Diaspora and the perks of marginal identities
All beginnings are not easy and it took some time for me to succumb to the persistent charms (and nudging) of Gaya and get down to writing. I live in an Asian metropolis for a good part of the year, am Ceylonese by birth and Sri Lankan by citizenship – at least according to my passport. I am not one of those lucky sods who have two or more passports and can navigate international borders with ease – it is not as if the opportunity were not there but for a myriad reasons I let it pass by.
I spent a near idyllic childhood in pre-war Sri Lanka, shattered to some extent by the JVP in 1971. This brought some excitement to our humdrum existence from the perspective of a child, but since I remain a firm advocate of non-violence, I am not particularly grateful that the JVP brought an end to an era of relative peace that seems so distant and elusive now.
I am choosing to write this column using a pseudonym – first, because I wish to be unencumbered of some baggage I carry with me. This is the baggage we call gender, race, ethnicity, religion, kinship and so on. The moment I write down my name, the Sinhalese will say oh, but that’s a Tamil and the Tamils oh, but that’s a Sinhalese, and the Muslims oh, but that’s a Burgher and the Burgher’s oh, but that’s a Muslim. And the men will say oh, but that’s a woman, and the women, oh, but that’s a man. You get the picture.
Then there are also those people whose preoccupation in life is researching family genealogies. They will say I know her/his great grandfather was a scoundrel and his/her great grandmother was a slut. Sri Lanka is such a small place and people always seem to care more about whom you are related to, rather than whether you might have anything worthwhile to say. Second, there might be occasions where I express things that might potentially land me inside a white van and I don’t want to unwittingly deprive my offspring of a loving parent. Finally, it’s liberating to have an alter-ego – yet another marginal identity.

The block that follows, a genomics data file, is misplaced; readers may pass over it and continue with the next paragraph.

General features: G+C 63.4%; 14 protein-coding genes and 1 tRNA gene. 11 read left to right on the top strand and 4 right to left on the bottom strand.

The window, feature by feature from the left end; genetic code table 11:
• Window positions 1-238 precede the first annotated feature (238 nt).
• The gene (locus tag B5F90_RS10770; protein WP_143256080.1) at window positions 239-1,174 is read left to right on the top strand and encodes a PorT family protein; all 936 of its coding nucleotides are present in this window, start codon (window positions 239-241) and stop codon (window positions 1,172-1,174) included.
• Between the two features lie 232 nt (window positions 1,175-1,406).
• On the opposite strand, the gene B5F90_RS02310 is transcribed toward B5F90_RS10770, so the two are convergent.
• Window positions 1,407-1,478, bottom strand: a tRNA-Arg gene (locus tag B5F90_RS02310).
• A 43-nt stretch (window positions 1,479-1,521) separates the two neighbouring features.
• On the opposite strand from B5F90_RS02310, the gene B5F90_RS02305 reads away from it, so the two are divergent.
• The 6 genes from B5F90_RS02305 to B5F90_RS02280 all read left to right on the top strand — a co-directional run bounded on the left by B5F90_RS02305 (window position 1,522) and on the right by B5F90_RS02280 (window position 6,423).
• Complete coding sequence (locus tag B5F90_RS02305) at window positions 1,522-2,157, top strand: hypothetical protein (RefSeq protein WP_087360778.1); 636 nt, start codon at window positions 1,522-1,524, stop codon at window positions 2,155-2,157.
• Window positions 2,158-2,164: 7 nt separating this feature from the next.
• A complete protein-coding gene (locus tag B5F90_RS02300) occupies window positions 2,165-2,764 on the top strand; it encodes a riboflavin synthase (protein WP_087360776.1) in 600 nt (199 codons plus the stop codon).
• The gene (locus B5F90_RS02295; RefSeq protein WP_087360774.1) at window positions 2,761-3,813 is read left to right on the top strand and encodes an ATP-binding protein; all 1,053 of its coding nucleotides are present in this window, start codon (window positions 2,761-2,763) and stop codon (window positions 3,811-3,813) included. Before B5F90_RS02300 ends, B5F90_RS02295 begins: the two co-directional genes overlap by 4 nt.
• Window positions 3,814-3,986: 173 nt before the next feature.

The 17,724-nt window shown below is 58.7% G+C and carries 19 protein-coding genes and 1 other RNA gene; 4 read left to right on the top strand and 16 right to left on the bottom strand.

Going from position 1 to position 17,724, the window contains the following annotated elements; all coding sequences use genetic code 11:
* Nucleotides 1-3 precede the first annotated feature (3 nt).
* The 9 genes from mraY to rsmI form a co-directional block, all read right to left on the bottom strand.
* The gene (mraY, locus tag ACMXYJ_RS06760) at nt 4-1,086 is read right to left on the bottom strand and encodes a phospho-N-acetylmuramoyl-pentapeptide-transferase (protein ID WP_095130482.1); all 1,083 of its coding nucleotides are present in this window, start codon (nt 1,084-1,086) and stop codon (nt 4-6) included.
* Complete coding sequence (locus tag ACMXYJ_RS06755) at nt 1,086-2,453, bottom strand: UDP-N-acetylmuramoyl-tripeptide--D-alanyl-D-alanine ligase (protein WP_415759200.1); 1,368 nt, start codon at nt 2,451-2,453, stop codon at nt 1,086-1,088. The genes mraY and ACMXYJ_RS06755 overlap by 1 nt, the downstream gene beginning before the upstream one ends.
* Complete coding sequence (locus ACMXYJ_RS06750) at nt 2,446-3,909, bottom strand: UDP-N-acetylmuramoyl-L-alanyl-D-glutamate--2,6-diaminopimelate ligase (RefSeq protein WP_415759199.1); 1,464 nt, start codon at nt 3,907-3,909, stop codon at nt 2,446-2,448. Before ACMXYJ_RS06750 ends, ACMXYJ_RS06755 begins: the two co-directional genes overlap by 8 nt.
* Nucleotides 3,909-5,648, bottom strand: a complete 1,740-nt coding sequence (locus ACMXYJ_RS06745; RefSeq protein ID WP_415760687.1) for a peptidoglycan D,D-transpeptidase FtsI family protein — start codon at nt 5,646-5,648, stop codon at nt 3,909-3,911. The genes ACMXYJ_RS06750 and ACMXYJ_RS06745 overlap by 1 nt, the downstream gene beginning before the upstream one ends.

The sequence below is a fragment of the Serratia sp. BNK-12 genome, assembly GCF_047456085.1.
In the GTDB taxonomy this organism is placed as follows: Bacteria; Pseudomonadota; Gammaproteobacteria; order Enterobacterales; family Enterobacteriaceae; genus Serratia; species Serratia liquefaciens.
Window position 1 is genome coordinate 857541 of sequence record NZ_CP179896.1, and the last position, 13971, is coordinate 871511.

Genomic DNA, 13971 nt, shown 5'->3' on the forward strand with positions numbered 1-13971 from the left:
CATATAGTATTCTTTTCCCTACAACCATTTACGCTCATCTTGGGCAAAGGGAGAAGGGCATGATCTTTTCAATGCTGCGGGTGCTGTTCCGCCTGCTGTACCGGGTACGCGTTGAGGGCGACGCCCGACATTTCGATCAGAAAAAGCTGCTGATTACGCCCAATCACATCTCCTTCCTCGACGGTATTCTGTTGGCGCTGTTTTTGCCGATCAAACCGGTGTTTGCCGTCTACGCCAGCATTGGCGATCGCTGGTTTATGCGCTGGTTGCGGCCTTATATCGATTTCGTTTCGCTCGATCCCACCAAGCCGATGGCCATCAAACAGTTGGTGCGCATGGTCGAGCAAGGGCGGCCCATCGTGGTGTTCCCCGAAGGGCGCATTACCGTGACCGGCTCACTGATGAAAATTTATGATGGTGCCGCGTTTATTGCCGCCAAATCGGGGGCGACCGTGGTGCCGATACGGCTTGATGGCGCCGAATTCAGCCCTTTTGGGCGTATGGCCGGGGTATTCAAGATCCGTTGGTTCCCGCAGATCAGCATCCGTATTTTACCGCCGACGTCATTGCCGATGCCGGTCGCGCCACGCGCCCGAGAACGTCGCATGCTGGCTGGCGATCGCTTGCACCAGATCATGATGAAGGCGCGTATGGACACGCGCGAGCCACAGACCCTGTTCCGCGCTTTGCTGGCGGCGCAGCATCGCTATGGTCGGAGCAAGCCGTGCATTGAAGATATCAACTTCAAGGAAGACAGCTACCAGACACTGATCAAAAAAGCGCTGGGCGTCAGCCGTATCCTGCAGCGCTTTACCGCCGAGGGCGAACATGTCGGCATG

Sinhalese? Tamil? Muslim ? Burgher ???!!
To elaborate on the issue of identity, I went back to Colombo after college in North America many moons ago and was looking for an annex to rent when I started my second real job. One sunny weekend armed with the classifieds section of the Sunday Observer, I checked out almost every single available annex. The prospective landlord or landlady looked me over from head to foot, and I was bemused to discover that the Sinhalese thought that I was Tamil, Tamils that I was Muslim, Muslims that I was Sinhalese and Burghers, bless them, “mistook” me for one of themselves.
The Burghers, of course, got it right because everyone in Sri Lanka is essentially a Burgher (which after all means “citizen” in Dutch) – or better a delightful achcharu (a word we share with Malayalee speakers and a root achar we share with Hindi, Bengali, Urdu and Assamese speakers). If any Sri Lankan traces his/her ancestry far enough he or she will find out that s/he is a wonderful mix of North and South Indian, Arab (via South India), Malay (via Indonesia), aboriginal Veddah and European descent (a smattering of Portuguese, Dutch or British for good measure). I am delighted by this achcharu of my heritage. It is too bad that many Sri Lankans are not and insist on fiercely guarding their permeable ethnic turfs. Good fences make good neighbours?